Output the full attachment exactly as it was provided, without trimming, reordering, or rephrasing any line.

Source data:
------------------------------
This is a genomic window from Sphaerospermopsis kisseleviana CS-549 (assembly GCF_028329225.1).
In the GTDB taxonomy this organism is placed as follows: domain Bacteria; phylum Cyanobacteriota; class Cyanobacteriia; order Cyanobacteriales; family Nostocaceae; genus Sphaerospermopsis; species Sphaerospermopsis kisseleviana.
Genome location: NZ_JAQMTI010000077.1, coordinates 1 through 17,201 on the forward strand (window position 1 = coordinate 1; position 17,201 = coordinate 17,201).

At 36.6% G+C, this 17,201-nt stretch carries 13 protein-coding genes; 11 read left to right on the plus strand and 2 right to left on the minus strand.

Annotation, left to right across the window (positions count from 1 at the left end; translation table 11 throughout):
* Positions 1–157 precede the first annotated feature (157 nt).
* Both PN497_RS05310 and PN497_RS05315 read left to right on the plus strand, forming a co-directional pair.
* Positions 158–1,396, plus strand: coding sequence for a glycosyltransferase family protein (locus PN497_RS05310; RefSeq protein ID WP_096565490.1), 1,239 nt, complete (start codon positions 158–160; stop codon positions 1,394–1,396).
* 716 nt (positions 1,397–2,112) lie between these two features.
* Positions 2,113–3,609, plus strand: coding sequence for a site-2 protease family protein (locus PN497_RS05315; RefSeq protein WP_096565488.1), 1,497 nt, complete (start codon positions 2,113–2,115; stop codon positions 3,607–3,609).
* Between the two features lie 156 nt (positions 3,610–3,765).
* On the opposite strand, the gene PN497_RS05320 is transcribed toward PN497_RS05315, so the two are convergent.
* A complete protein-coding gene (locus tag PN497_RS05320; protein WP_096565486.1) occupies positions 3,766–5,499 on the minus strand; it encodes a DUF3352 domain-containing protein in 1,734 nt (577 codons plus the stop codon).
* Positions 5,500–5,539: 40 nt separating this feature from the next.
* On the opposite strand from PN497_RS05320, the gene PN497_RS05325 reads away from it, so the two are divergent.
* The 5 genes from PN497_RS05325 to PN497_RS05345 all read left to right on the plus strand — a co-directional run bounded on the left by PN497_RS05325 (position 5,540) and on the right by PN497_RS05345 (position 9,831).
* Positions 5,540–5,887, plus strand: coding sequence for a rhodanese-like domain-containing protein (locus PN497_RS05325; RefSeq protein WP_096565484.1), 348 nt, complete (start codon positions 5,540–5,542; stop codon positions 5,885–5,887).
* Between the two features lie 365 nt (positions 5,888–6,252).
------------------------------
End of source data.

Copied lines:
This is a genomic window from Sphaerospermopsis kisseleviana CS-549 (assembly GCF_028329225.1).
In the GTDB taxonomy this organism is placed as follows: domain Bacteria; phylum Cyanobacteriota; class Cyanobacteriia; order Cyanobacteriales; family Nostocaceae; genus Sphaerospermopsis; species Sphaerospermopsis kisseleviana.
Genome location: NZ_JAQMTI010000077.1, coordinates 1 through 17,201 on the forward strand (window position 1 = coordinate 1; position 17,201 = coordinate 17,201).

At 36.6% G+C, this 17,201-nt stretch carries 13 protein-coding genes; 11 read left to right on the plus strand and 2 right to left on the minus strand.

Annotation, left to right across the window (positions count from 1 at the left end; translation table 11 throughout):
* Positions 1–157 precede the first annotated feature (157 nt).
* Both PN497_RS05310 and PN497_RS05315 read left to right on the plus strand, forming a co-directional pair.
* Positions 158–1,396, plus strand: coding sequence for a glycosyltransferase family protein (locus PN497_RS05310; RefSeq protein ID WP_096565490.1), 1,239 nt, complete (start codon positions 158–160; stop codon positions 1,394–1,396).
* 716 nt (positions 1,397–2,112) lie between these two features.
* Positions 2,113–3,609, plus strand: coding sequence for a site-2 protease family protein (locus PN497_RS05315; RefSeq protein WP_096565488.1), 1,497 nt, complete (start codon positions 2,113–2,115; stop codon positions 3,607–3,609).
* Between the two features lie 156 nt (positions 3,610–3,765).
* On the opposite strand, the gene PN497_RS05320 is transcribed toward PN497_RS05315, so the two are convergent.
* A complete protein-coding gene (locus tag PN497_RS05320; protein WP_096565486.1) occupies positions 3,766–5,499 on the minus strand; it encodes a DUF3352 domain-containing protein in 1,734 nt (577 codons plus the stop codon).
* Positions 5,500–5,539: 40 nt separating this feature from the next.
* On the opposite strand from PN497_RS05320, the gene PN497_RS05325 reads away from it, so the two are divergent.
* The 5 genes from PN497_RS05325 to PN497_RS05345 all read left to right on the plus strand — a co-directional run bounded on the left by PN497_RS05325 (position 5,540) and on the right by PN497_RS05345 (position 9,831).
* Positions 5,540–5,887, plus strand: coding sequence for a rhodanese-like domain-containing protein (locus PN497_RS05325; RefSeq protein WP_096565484.1), 348 nt, complete (start codon positions 5,540–5,542; stop codon positions 5,885–5,887).
* Between the two features lie 365 nt (positions 5,888–6,252).